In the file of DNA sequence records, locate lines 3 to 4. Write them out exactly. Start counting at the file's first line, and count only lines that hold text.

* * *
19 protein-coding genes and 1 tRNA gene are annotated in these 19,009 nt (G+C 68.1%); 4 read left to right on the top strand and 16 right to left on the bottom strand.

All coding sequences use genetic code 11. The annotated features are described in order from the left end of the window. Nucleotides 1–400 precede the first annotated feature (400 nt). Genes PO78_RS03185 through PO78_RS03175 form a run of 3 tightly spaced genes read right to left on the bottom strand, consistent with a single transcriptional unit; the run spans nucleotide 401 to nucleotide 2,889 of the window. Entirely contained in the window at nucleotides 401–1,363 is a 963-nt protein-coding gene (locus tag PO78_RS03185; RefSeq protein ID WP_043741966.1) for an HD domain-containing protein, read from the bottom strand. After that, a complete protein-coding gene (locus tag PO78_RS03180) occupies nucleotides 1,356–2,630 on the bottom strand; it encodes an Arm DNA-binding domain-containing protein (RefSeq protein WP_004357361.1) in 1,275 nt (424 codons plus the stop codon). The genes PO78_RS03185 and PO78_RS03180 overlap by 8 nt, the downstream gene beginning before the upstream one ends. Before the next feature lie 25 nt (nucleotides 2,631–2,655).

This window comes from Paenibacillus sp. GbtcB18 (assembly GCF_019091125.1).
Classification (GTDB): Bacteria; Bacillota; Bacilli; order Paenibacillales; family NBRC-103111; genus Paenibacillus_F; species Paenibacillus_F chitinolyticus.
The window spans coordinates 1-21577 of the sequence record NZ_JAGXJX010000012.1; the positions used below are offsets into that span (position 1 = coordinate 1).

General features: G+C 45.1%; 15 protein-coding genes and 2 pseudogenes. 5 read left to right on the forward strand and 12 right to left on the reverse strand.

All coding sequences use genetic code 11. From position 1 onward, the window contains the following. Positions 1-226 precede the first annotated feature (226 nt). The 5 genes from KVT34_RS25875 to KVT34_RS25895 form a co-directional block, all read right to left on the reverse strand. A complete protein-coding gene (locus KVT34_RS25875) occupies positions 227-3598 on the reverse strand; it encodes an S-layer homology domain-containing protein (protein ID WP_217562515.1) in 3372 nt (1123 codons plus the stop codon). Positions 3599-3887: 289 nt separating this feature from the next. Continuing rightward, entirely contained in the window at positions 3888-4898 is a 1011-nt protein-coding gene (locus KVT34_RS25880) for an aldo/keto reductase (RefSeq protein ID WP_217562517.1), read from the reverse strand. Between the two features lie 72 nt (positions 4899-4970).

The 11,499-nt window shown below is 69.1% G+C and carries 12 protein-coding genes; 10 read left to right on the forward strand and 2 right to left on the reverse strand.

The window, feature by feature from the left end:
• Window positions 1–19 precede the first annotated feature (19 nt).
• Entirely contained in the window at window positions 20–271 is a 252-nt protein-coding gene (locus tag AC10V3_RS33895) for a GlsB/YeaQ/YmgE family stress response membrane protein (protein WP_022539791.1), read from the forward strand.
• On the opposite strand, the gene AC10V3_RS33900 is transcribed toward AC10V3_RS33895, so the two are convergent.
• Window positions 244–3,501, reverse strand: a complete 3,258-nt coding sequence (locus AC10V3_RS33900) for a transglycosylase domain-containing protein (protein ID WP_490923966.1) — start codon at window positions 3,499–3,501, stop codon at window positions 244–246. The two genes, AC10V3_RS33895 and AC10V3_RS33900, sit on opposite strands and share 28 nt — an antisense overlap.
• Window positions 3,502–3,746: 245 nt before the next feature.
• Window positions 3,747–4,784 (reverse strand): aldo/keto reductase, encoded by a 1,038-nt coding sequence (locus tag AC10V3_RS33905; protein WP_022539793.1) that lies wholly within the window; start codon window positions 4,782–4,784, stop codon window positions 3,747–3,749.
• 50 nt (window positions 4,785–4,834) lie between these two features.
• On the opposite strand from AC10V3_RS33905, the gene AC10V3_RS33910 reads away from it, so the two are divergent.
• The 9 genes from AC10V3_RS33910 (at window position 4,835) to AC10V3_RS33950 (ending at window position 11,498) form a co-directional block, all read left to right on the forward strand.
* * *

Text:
This window comes from Paenibacillus sp. GbtcB18 (assembly GCF_019091125.1).
Classification (GTDB): Bacteria; Bacillota; Bacilli; order Paenibacillales; family NBRC-103111; genus Paenibacillus_F; species Paenibacillus_F chitinolyticus.